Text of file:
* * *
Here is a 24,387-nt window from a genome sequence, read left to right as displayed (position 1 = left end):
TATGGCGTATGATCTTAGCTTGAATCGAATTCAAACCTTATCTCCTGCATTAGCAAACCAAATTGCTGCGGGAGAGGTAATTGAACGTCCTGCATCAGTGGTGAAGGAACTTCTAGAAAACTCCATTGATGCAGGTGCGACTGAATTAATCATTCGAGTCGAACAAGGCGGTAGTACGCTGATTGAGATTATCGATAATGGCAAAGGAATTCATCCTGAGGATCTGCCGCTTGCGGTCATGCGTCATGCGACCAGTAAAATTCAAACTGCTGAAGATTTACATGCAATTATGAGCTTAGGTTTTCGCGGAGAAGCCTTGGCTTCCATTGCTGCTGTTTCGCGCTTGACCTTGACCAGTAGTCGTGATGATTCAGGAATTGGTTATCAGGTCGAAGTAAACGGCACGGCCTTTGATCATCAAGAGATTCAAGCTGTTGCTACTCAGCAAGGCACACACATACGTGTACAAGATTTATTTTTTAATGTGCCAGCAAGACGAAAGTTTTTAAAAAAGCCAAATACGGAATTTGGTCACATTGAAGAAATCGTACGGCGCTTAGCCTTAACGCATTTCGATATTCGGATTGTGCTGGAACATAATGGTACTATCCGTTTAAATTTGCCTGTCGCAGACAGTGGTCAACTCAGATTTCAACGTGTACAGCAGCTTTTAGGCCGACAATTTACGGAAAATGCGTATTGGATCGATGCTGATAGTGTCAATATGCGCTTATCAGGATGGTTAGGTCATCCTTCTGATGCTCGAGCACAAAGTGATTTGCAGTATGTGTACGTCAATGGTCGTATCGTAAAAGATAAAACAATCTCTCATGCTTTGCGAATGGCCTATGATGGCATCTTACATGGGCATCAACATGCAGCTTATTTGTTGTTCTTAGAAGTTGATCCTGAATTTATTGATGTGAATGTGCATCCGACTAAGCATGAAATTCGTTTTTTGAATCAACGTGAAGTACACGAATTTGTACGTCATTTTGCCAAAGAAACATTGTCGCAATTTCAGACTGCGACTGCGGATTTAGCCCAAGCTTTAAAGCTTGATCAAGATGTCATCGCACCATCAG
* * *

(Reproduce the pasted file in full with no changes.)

Here is a 24,387-nt window from a genome sequence, read left to right as displayed (position 1 = left end):
TATGGCGTATGATCTTAGCTTGAATCGAATTCAAACCTTATCTCCTGCATTAGCAAACCAAATTGCTGCGGGAGAGGTAATTGAACGTCCTGCATCAGTGGTGAAGGAACTTCTAGAAAACTCCATTGATGCAGGTGCGACTGAATTAATCATTCGAGTCGAACAAGGCGGTAGTACGCTGATTGAGATTATCGATAATGGCAAAGGAATTCATCCTGAGGATCTGCCGCTTGCGGTCATGCGTCATGCGACCAGTAAAATTCAAACTGCTGAAGATTTACATGCAATTATGAGCTTAGGTTTTCGCGGAGAAGCCTTGGCTTCCATTGCTGCTGTTTCGCGCTTGACCTTGACCAGTAGTCGTGATGATTCAGGAATTGGTTATCAGGTCGAAGTAAACGGCACGGCCTTTGATCATCAAGAGATTCAAGCTGTTGCTACTCAGCAAGGCACACACATACGTGTACAAGATTTATTTTTTAATGTGCCAGCAAGACGAAAGTTTTTAAAAAAGCCAAATACGGAATTTGGTCACATTGAAGAAATCGTACGGCGCTTAGCCTTAACGCATTTCGATATTCGGATTGTGCTGGAACATAATGGTACTATCCGTTTAAATTTGCCTGTCGCAGACAGTGGTCAACTCAGATTTCAACGTGTACAGCAGCTTTTAGGCCGACAATTTACGGAAAATGCGTATTGGATCGATGCTGATAGTGTCAATATGCGCTTATCAGGATGGTTAGGTCATCCTTCTGATGCTCGAGCACAAAGTGATTTGCAGTATGTGTACGTCAATGGTCGTATCGTAAAAGATAAAACAATCTCTCATGCTTTGCGAATGGCCTATGATGGCATCTTACATGGGCATCAACATGCAGCTTATTTGTTGTTCTTAGAAGTTGATCCTGAATTTATTGATGTGAATGTGCATCCGACTAAGCATGAAATTCGTTTTTTGAATCAACGTGAAGTACACGAATTTGTACGTCATTTTGCCAAAGAAACATTGTCGCAATTTCAGACTGCGACTGCGGATTTAGCCCAAGCTTTAAAGCTTGATCAAGATGTCATCGCACCATCAG